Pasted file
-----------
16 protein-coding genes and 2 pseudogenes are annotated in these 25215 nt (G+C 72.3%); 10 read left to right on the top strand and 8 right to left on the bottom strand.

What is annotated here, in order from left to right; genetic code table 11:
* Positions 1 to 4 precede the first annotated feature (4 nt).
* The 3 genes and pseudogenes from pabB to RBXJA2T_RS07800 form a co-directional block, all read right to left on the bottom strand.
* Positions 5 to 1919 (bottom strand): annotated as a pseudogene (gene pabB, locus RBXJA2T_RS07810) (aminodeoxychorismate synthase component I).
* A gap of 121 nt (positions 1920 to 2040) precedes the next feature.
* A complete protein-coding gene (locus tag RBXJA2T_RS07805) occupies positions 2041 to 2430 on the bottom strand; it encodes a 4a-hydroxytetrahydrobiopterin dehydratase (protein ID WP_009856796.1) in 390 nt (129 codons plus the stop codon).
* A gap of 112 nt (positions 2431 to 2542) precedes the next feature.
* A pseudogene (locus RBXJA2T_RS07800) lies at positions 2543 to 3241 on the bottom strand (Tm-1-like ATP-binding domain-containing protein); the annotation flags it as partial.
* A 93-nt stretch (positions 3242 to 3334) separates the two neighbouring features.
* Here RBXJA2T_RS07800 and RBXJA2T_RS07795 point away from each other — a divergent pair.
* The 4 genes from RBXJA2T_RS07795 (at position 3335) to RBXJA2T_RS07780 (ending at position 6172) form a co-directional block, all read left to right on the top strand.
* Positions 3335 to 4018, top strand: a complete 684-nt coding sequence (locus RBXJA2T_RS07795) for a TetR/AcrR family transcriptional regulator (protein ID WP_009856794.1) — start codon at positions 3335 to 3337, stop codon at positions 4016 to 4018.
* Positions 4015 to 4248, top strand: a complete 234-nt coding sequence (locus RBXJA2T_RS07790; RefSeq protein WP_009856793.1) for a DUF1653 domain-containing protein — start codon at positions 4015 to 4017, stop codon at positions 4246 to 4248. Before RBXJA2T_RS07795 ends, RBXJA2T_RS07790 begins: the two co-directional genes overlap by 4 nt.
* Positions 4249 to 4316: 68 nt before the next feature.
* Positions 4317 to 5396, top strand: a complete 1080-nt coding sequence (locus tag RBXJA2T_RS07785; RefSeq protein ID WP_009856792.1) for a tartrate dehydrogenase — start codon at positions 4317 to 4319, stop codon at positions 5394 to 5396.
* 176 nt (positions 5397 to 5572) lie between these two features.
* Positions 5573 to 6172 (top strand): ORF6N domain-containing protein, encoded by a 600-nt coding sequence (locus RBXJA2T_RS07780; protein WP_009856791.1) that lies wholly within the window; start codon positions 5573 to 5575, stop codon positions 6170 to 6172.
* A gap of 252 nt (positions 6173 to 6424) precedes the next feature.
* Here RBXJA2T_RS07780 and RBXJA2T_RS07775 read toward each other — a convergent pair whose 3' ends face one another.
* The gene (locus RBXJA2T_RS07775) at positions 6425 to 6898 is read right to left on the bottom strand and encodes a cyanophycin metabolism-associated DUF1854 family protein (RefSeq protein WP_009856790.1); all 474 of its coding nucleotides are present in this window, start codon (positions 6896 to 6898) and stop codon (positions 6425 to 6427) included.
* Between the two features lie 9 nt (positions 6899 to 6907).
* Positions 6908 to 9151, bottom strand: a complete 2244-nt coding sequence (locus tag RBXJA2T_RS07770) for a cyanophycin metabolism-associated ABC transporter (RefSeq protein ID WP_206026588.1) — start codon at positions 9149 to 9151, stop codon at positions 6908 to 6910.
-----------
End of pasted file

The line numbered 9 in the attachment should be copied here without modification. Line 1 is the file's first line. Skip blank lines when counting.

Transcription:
* A pseudogene (locus RBXJA2T_RS07800) lies at positions 2543 to 3241 on the bottom strand (Tm-1-like ATP-binding domain-containing protein); the annotation flags it as partial.